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The Annual Cycle of Upper-Ocean Potential Vorticity and Its Relationship to Submesoscale Instabilities

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  • 1 a Ifremer, Univ. Brest, CNRS, IRD, Laboratoire d’Océanographie Physique et Spatiale, IUEM, Brest, France
  • | 2 b Ocean and Earth Science, University of Southampton, Southampton, England
  • | 3 c National Oceanography Centre, Southampton, United Kingdom
  • | 4 d Department of Physics, University of Oxford, Oxford, United Kingdom
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Abstract

The evolution of upper-ocean potential vorticity (PV) over a full year in a typical midocean area of the northeast Atlantic is examined using submesoscale- and mesoscale-resolving hydrographic and velocity measurements from a mooring array. A PV budget framework is applied to quantitatively document the competing physical processes responsible for deepening and shoaling the mixed layer. The observations reveal a distinct seasonal cycle in upper-ocean PV, characterized by frequent occurrences of negative PV within deep (up to about 350 m) mixed layers from winter to mid-spring, and positive PV beneath shallow (mostly less than 50 m) mixed layers during the remainder of the year. The cumulative positive and negative subinertial changes in the mixed layer depth, which are largely unaccounted for by advective contributions, exceed the deepest mixed layer by one order of magnitude, suggesting that mixed layer depth is shaped by the competing effects of destratifying and restratifying processes. Deep mixed layers are attributed to persistent atmospheric cooling from winter to mid-spring, which triggers gravitational instability leading to mixed layer deepening. However, on shorter time scales of days, conditions favorable to symmetric instability often occur as winds intermittently align with transient frontal flows. The ensuing submesoscale frontal instabilities are found to fundamentally alter upper-ocean turbulent convection, and limit the deepening of the mixed layer in the winter-to-mid-spring period. These results emphasize the key role of submesoscale frontal instabilities in determining the seasonal evolution of the mixed layer in the open ocean.

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Publisher’s Note: This article was revised on March 11 to designate it as open access.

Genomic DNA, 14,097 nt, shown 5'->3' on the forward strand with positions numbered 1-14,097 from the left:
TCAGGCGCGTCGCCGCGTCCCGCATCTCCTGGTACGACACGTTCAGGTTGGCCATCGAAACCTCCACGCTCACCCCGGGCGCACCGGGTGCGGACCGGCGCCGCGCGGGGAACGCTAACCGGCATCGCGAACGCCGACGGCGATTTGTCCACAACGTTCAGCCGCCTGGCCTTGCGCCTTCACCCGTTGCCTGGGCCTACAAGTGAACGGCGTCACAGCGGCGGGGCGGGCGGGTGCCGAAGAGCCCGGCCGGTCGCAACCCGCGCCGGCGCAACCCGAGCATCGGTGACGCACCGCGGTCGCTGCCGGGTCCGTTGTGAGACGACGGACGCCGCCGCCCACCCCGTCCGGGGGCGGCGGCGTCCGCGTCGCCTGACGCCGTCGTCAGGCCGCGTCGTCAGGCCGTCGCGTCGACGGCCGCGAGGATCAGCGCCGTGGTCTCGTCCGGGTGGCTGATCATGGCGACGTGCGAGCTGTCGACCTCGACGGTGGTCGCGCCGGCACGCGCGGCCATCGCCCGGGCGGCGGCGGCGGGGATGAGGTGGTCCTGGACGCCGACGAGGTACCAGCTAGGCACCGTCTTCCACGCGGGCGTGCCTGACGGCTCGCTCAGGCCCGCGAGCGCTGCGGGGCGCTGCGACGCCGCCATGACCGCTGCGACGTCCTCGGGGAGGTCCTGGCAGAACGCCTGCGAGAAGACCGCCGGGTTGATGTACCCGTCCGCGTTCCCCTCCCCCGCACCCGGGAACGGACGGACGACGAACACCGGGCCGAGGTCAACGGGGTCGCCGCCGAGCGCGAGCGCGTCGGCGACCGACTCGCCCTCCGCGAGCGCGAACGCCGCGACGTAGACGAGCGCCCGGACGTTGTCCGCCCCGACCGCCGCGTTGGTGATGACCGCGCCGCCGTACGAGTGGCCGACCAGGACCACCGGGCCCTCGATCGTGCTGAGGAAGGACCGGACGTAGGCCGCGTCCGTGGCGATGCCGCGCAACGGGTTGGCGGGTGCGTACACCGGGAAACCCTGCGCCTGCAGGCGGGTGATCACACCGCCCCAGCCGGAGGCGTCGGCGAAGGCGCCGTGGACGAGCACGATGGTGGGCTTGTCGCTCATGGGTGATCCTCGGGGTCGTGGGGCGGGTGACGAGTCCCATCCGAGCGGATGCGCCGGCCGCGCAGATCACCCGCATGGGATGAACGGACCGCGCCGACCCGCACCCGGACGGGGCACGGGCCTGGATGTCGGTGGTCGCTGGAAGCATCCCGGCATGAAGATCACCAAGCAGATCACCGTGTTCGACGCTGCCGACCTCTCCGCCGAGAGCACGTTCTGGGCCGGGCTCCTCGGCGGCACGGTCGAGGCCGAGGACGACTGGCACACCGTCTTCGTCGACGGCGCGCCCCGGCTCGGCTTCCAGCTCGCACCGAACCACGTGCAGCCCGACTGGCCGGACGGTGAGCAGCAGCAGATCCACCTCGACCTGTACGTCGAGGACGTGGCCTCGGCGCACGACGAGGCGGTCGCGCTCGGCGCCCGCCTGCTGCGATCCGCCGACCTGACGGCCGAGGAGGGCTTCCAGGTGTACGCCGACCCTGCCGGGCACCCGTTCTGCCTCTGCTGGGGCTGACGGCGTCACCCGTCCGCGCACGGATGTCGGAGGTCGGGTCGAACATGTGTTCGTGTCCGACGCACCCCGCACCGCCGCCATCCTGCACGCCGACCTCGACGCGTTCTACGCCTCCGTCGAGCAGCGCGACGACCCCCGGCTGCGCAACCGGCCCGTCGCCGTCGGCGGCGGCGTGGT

Publisher’s Note: This article was revised on 12 May 2021 to include the CCBY license that was missing when originally published.

Corresponding author: Xiaolong Yu, xiaolong.yu@ifremer.fr

Abstract

The evolution of upper-ocean potential vorticity (PV) over a full year in a typical midocean area of the northeast Atlantic is examined using submesoscale- and mesoscale-resolving hydrographic and velocity measurements from a mooring array. A PV budget framework is applied to quantitatively document the competing physical processes responsible for deepening and shoaling the mixed layer. The observations reveal a distinct seasonal cycle in upper-ocean PV, characterized by frequent occurrences of negative PV within deep (up to about 350 m) mixed layers from winter to mid-spring, and positive PV beneath shallow (mostly less than 50 m) mixed layers during the remainder of the year. The cumulative positive and negative subinertial changes in the mixed layer depth, which are largely unaccounted for by advective contributions, exceed the deepest mixed layer by one order of magnitude, suggesting that mixed layer depth is shaped by the competing effects of destratifying and restratifying processes. Deep mixed layers are attributed to persistent atmospheric cooling from winter to mid-spring, which triggers gravitational instability leading to mixed layer deepening. However, on shorter time scales of days, conditions favorable to symmetric instability often occur as winds intermittently align with transient frontal flows. The ensuing submesoscale frontal instabilities are found to fundamentally alter upper-ocean turbulent convection, and limit the deepening of the mixed layer in the winter-to-mid-spring period. These results emphasize the key role of submesoscale frontal instabilities in determining the seasonal evolution of the mixed layer in the open ocean.

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This article is licensed under a Creative Commons Attribution 4.0 license (http://creativecommons.org/licenses/by/4.0/).

© 2021 American Meteorological Society.

Publisher’s Note: This article was revised on March 11 to designate it as open access.

Publisher’s Note: This article was revised on 12 May 2021 to include the CCBY license that was missing when originally published.

Corresponding author: Xiaolong Yu, xiaolong.yu@ifremer.fr

1. Introduction